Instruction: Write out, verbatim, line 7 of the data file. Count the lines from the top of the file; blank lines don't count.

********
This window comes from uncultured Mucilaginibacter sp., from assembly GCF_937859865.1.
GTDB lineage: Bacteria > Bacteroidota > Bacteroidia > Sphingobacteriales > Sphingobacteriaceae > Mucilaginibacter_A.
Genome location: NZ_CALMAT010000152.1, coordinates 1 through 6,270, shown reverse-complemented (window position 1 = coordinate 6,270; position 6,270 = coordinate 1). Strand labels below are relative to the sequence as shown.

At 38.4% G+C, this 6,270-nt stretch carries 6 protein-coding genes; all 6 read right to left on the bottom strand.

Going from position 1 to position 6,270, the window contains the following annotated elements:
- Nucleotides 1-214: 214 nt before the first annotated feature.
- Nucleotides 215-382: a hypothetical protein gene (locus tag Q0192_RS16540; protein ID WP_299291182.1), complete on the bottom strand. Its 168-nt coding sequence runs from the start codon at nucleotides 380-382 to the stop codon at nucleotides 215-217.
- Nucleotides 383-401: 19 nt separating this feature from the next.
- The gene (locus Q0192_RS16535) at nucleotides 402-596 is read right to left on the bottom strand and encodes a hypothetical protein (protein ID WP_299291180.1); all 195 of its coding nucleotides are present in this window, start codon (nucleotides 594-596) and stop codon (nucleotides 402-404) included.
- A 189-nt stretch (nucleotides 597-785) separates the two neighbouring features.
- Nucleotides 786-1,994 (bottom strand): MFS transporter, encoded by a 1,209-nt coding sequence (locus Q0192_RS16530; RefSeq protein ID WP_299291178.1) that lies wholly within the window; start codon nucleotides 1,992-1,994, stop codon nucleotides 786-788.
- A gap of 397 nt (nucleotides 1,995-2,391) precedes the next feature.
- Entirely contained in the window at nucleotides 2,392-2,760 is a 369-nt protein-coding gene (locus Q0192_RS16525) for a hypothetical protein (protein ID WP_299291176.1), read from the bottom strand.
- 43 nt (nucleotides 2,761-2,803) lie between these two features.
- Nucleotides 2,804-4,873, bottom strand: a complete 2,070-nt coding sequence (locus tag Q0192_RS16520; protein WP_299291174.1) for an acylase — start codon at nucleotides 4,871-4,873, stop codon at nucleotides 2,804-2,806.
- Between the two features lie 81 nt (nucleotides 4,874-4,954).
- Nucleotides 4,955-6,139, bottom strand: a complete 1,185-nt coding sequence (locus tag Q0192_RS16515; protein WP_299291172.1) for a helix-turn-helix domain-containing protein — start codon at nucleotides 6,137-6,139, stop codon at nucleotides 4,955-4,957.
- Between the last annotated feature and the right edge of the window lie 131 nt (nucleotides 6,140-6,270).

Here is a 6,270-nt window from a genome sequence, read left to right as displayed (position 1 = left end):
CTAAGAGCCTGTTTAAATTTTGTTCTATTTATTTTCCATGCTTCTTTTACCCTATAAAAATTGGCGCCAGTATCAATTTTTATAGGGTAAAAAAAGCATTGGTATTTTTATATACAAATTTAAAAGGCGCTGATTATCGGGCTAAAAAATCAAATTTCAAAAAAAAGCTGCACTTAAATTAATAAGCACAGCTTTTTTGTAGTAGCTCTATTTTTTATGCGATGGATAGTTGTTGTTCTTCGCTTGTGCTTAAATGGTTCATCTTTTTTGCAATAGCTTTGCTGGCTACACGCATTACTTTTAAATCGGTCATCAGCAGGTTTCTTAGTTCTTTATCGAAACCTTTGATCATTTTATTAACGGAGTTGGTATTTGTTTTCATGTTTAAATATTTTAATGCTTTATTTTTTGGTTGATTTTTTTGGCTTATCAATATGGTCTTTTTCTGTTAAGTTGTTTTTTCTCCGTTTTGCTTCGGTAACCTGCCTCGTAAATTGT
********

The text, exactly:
- Nucleotides 215-382: a hypothetical protein gene (locus tag Q0192_RS16540; protein ID WP_299291182.1), complete on the bottom strand. Its 168-nt coding sequence runs from the start codon at nucleotides 380-382 to the stop codon at nucleotides 215-217.